The Second Circuit Court of Appeals has refused to grant the Department of Homeland Security a writ of mandamus to halt a discovery order issued by a New York federal district court in a pair of lawsuits challenging the Trump administration’s decision to end the Deferred Action for Childhood Arrivals (DACA) Program. Noting, among other things, that the extraordinary remedy of mandamus will not issue “absent ‘a judicial usurpation of power or a clear abuse of discretion,’” the appeals court’s characterization of the government’s argument against compelled production of the complete administrative record echoes the dissenting Justices in the Supreme Court’s recent stay of several discovery orders in a California federal case that similarly challenged the DACA decision. The Second Circuit’s order lifts the stay of the New York court’s order compelling the document production.
DHS seeks writ of mandamus. Appealing to the Second Circuit for a writ of mandamus that would direct the district court in Batalla Vidal v. Duke (Nos. 16-CV-4756 and 17-CV-5228) to reverse course on its order compelling more complete production of records, the DHS argued that it cannot be ordered to either (1) supplement its administrative record or (2) to produce a privilege log for materials withheld from the record.
“With respect to the Government’s first argument, the Government’s position appears to be that in evaluating agency action, a court may only consider materials that the Government unilaterally decides to present to the court, rather than the record upon which the agency made its decision,” wrote the Second Circuit. “To the contrary, judicial review of administrative action is to be based upon ‘the full administrative record that was before the Secretary at the time [s]he made [her] decision.’”
Supreme Court dissent. The language of the Second Circuit’s order closely tracks that of the dissenting Justices in the Supreme Court’s 5-4 order on December 8 that stayed several federal court orders in a California case (Regents of the University of California v. DHS) that, had they not been stayed, would have required the Trump administration to review and possibly disclose substantially more internal documents regarding its DACA decision. In the view of Justice Breyer, with whom Justices Ginsburg, Sotomayor, and Kagan joined, the government was claiming that review of its decision terminating DACA must be based “exclusively on the documents that the Government itself unilaterally selected” to provide to the district court. Said Justice Breyer, “I am not aware of any precedent supporting the Government’s position.”
“We held in Citizens to Preserve Overton Park, Inc. v. Volpe, 401 U. S. 402, 420 (1971), that the ‘whole record’ means ‘the full administrative record that was before the Secretary at the time he made his decision,’” wrote Breyer. “Neither this Court nor the lower courts has ever read Overton Park to limit the ‘full administrative record’ to those materials that the agency unilaterally decides should be considered by the reviewing court.”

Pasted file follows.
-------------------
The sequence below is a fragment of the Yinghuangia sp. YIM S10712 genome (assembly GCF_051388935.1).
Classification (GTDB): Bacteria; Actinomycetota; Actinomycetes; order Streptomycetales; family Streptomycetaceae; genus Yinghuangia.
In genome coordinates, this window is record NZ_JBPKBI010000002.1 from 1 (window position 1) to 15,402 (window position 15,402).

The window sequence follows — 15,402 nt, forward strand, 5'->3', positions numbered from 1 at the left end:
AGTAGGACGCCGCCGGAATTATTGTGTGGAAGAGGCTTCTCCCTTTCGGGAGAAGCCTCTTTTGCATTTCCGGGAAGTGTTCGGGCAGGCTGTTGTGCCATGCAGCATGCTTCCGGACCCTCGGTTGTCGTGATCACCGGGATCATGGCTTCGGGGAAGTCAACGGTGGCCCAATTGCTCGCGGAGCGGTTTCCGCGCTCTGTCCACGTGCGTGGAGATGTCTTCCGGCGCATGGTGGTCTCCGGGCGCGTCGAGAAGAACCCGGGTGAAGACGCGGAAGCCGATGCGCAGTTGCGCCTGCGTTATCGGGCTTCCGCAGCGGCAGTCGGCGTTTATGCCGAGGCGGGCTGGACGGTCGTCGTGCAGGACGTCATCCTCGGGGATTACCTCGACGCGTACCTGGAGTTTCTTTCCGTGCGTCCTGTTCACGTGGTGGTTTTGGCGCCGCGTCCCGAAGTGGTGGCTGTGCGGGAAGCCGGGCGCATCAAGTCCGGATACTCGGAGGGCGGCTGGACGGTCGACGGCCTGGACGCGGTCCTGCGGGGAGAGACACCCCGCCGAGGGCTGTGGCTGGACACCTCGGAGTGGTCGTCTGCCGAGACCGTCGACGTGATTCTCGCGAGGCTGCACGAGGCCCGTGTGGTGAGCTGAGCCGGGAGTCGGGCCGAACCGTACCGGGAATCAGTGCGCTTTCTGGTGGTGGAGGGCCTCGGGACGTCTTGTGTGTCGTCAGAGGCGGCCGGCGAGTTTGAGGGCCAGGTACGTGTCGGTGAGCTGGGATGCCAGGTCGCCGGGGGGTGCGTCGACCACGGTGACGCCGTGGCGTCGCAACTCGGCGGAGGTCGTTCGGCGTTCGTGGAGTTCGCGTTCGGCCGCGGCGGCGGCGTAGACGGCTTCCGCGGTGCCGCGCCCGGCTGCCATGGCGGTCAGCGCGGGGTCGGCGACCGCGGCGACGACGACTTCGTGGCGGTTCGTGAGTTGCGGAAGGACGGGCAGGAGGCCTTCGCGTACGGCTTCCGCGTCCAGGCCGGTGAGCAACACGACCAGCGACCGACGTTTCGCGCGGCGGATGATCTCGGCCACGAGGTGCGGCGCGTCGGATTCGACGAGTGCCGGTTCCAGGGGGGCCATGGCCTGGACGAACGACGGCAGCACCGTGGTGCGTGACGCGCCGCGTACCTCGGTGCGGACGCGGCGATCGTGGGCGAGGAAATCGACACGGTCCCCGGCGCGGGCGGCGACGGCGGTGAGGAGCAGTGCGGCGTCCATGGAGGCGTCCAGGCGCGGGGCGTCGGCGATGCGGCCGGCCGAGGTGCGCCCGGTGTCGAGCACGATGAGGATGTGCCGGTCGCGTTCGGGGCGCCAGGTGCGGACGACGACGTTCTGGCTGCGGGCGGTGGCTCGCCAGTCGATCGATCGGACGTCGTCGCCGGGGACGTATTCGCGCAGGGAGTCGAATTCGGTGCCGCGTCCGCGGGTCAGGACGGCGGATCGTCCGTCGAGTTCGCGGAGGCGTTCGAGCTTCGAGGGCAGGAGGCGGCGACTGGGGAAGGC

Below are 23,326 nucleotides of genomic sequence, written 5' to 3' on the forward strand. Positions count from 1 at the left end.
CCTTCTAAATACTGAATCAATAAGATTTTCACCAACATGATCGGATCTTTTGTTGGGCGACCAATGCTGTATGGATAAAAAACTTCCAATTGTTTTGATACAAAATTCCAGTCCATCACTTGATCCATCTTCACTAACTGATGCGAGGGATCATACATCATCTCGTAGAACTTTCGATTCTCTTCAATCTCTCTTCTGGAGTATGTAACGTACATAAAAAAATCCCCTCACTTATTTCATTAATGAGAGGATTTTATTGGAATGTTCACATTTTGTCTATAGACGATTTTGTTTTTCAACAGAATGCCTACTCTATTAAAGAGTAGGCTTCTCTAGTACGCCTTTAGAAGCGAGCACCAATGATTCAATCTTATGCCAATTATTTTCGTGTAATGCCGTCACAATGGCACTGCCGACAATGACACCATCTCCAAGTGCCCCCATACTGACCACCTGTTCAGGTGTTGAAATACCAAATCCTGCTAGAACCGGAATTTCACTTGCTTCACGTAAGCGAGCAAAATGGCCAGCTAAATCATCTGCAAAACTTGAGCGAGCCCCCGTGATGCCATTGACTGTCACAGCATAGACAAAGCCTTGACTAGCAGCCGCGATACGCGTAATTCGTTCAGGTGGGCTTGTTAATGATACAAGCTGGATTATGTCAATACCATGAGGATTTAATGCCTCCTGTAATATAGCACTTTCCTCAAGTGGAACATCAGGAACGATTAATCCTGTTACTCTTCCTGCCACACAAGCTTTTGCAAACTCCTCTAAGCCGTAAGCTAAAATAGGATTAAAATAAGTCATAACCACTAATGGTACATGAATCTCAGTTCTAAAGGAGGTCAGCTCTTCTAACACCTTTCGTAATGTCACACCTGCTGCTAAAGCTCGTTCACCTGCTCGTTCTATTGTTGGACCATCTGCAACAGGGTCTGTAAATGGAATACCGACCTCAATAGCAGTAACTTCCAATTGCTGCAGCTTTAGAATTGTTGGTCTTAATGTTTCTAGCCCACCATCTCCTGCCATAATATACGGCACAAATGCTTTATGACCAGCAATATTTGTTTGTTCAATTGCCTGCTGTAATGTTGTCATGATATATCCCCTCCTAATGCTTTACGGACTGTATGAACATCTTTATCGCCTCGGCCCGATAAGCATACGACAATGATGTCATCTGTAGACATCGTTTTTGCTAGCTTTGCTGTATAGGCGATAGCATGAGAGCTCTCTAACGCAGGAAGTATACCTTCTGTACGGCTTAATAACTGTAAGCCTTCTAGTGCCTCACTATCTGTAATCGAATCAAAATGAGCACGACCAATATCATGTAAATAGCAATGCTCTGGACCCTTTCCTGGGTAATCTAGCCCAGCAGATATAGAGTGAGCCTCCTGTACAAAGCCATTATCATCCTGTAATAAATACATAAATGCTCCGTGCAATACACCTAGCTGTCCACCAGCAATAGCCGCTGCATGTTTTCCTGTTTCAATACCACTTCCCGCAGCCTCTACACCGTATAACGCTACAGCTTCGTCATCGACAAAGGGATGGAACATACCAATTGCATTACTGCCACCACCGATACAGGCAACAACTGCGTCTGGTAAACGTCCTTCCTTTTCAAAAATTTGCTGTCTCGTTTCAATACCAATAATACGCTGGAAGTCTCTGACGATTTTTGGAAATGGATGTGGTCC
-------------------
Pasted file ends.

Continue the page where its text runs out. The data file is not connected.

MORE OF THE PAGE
Track record not so good. Along the way to its conclusion that a writ of mandamus was unwarranted and that the stay of the district court’s order to compel production of the complete administrative record should be lifted, the Second Circuit pointed to the California case, in which the government had filed the same administrative record. There, the district court reviewed in camera documents that were considered during the repeal of DACA, but had not been included in the record filed with the court, and concluded that 48 of them were not subject to privilege.
Moreover, as the Supreme Court pointed out, the Second Circuit noted, nearly 200 pages of the 256-page record submitted to the district court consisted of published opinions from various federal courts. “It is difficult to imagine that a decision as important as whether to repeal DACA would be made based upon a factual record of little more than 56 pages, even accepting that litigation risk was the reason for repeal. Accordingly, ‘there is a strong suggestion that the record before the [District Court] was not complete,’ entitling the plaintiffs to discovery regarding the completeness of the record.”
California and New York cases different. The appeals court was also mindful of the Supreme Court’s rulings, but noted that there were significant distinctions between the California case and the case before the Second Circuit. One difference is that the Supreme Court did not decide the merits of the discovery dispute, but instead remanded that case for the district court to first resolve the government’s “threshold arguments ‘that the Acting Secretary’s determination to rescind DACA is unreviewable because it is committed to agency discretion,’ 5 U.S.C. § 701(a)(2), and that the Immigration and Nationality Act deprives the District Court of jurisdiction.” Here, in contrast, the district court has already considered and rejected those threshold arguments.
Moreover, the case before the Second Circuit did not involve the more extensive scope of discovery at issue in the California case. Here, the district court’s order covers only documents considered by then-Acting Secretary Elaine Duke and Attorney General Jeff Sessions (who had announced they jointly made the DACA decision), as well as their first-tier subordinates. Accordingly, the order thus does not encompass White House documents, and the number of officials whose files would be reviewed, and the number of documents involved in that review, would be “dramatically fewer than in the case before the Supreme Court,” the appeals court observed.
The case, In re Kirstjen M. Nielsen, is No. 17-3345.
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